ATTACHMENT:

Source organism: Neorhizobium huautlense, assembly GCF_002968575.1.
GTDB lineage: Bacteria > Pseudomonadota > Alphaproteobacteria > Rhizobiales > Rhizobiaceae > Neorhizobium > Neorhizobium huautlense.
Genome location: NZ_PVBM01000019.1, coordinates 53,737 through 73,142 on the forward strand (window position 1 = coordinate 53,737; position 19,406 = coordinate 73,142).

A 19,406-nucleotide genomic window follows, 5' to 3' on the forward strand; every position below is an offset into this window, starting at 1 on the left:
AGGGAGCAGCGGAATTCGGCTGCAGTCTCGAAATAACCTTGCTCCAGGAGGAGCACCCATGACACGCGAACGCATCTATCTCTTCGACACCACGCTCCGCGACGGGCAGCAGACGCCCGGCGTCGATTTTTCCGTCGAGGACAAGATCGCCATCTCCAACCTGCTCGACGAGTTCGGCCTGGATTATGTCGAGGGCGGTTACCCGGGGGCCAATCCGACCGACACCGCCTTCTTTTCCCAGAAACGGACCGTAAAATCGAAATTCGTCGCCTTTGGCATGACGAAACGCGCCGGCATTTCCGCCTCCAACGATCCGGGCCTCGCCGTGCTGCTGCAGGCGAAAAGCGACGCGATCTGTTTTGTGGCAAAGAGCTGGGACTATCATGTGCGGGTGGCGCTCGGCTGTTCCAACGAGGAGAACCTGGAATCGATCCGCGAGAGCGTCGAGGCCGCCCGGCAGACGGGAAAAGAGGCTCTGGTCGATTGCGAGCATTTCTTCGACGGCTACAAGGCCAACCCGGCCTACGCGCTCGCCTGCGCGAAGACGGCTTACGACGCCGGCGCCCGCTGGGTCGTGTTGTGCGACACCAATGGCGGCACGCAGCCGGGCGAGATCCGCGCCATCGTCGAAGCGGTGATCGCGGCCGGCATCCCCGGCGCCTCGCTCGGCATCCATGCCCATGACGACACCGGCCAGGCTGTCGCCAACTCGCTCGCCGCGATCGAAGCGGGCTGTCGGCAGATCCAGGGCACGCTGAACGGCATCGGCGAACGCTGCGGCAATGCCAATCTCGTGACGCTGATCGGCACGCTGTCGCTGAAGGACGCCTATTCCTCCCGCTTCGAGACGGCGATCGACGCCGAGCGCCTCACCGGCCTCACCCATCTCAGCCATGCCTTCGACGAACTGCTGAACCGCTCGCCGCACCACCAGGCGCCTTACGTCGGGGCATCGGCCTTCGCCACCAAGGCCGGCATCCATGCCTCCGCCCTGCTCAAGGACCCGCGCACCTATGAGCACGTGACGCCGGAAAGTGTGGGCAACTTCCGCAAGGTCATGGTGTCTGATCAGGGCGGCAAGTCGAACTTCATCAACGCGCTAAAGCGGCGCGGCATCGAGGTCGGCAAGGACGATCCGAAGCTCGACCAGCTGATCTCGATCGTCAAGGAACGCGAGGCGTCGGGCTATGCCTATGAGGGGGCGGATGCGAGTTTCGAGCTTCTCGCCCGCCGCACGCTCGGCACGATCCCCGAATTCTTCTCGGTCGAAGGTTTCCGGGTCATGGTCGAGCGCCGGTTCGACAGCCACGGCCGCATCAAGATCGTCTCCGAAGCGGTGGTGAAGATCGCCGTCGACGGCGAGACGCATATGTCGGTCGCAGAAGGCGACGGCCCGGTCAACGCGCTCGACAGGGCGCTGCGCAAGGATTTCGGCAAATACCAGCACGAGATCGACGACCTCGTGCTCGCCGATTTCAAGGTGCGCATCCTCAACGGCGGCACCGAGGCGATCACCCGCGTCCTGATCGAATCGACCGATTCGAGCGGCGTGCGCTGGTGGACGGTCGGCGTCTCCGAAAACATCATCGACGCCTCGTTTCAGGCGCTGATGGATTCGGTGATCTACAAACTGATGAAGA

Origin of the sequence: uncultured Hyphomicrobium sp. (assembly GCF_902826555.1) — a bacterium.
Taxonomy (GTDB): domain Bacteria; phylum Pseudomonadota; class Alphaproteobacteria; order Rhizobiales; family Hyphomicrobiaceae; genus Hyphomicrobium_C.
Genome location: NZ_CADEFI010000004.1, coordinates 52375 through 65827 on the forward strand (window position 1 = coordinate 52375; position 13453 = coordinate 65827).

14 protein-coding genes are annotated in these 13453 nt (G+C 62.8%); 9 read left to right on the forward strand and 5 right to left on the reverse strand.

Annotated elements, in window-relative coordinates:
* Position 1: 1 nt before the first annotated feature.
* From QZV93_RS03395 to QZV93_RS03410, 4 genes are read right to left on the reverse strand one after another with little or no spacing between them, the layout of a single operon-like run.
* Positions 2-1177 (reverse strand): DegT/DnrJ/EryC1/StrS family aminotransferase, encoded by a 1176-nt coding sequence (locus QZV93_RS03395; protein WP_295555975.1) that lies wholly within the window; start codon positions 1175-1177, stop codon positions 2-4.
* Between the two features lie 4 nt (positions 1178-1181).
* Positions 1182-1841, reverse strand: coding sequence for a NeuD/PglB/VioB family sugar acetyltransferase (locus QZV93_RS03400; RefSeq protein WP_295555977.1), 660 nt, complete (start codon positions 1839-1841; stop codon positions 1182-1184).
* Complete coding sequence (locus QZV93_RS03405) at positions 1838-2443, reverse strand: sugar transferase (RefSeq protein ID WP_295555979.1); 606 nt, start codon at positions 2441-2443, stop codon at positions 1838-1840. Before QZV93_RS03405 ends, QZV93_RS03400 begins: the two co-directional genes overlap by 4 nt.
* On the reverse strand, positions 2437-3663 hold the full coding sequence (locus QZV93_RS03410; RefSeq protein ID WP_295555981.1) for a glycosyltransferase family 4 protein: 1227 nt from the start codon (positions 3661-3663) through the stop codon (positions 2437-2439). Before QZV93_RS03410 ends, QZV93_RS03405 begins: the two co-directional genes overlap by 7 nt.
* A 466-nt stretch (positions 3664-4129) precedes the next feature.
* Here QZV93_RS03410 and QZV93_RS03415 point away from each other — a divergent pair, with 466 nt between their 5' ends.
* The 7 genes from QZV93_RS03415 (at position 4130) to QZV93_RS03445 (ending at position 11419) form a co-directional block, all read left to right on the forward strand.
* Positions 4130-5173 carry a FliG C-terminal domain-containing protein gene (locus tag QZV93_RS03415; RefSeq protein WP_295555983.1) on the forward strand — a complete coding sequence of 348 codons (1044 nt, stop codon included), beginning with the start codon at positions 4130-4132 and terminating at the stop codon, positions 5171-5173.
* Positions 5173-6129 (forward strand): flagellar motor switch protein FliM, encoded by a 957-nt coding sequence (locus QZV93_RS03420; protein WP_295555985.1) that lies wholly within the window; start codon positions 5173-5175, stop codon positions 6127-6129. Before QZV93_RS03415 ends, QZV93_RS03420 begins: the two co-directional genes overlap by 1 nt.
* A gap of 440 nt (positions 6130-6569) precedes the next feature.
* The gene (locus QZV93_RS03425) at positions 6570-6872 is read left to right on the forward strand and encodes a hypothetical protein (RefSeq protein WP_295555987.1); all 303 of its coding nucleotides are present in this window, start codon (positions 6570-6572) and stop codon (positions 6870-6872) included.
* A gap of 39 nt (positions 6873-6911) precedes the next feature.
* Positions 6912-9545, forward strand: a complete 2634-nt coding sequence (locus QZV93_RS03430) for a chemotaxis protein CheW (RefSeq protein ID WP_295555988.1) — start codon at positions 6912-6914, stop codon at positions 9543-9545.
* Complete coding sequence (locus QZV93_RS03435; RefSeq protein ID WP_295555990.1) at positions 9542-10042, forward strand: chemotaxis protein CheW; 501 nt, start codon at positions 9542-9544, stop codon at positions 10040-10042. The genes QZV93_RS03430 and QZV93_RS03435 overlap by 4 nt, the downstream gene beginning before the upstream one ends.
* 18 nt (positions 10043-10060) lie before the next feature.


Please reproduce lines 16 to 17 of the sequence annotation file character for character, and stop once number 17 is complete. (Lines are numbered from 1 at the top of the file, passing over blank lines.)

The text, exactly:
* Complete coding sequence (locus QZV93_RS03405) at positions 1838-2443, reverse strand: sugar transferase (RefSeq protein ID WP_295555979.1); 606 nt, start codon at positions 2441-2443, stop codon at positions 1838-1840. Before QZV93_RS03405 ends, QZV93_RS03400 begins: the two co-directional genes overlap by 4 nt.
* On the reverse strand, positions 2437-3663 hold the full coding sequence (locus QZV93_RS03410; RefSeq protein ID WP_295555981.1) for a glycosyltransferase family 4 protein: 1227 nt from the start codon (positions 3661-3663) through the stop codon (positions 2437-2439). Before QZV93_RS03410 ends, QZV93_RS03405 begins: the two co-directional genes overlap by 7 nt.